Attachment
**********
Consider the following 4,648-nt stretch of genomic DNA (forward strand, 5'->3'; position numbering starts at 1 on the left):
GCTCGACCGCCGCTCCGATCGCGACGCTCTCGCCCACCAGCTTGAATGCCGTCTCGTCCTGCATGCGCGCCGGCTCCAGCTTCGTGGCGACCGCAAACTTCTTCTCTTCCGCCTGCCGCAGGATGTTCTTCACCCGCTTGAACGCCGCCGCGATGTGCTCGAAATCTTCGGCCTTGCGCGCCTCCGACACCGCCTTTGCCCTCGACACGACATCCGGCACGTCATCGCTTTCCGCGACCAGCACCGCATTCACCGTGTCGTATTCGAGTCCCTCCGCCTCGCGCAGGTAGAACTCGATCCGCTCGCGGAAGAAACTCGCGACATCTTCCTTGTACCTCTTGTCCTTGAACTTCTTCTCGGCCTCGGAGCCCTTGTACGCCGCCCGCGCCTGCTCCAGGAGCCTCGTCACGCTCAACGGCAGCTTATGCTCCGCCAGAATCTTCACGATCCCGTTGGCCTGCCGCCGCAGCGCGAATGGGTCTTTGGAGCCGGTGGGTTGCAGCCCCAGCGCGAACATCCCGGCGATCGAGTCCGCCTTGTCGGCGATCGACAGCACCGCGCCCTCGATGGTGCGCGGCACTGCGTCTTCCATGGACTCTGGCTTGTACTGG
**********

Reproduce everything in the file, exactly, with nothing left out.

Consider the following 4,648-nt stretch of genomic DNA (forward strand, 5'->3'; position numbering starts at 1 on the left):
GCTCGACCGCCGCTCCGATCGCGACGCTCTCGCCCACCAGCTTGAATGCCGTCTCGTCCTGCATGCGCGCCGGCTCCAGCTTCGTGGCGACCGCAAACTTCTTCTCTTCCGCCTGCCGCAGGATGTTCTTCACCCGCTTGAACGCCGCCGCGATGTGCTCGAAATCTTCGGCCTTGCGCGCCTCCGACACCGCCTTTGCCCTCGACACGACATCCGGCACGTCATCGCTTTCCGCGACCAGCACCGCATTCACCGTGTCGTATTCGAGTCCCTCCGCCTCGCGCAGGTAGAACTCGATCCGCTCGCGGAAGAAACTCGCGACATCTTCCTTGTACCTCTTGTCCTTGAACTTCTTCTCGGCCTCGGAGCCCTTGTACGCCGCCCGCGCCTGCTCCAGGAGCCTCGTCACGCTCAACGGCAGCTTATGCTCCGCCAGAATCTTCACGATCCCGTTGGCCTGCCGCCGCAGCGCGAATGGGTCTTTGGAGCCGGTGGGTTGCAGCCCCAGCGCGAACATCCCGGCGATCGAGTCCGCCTTGTCGGCGATCGACAGCACCGCGCCCTCGATGGTGCGCGGCACTGCGTCTTCCATGGACTCTGGCTTGTACTGG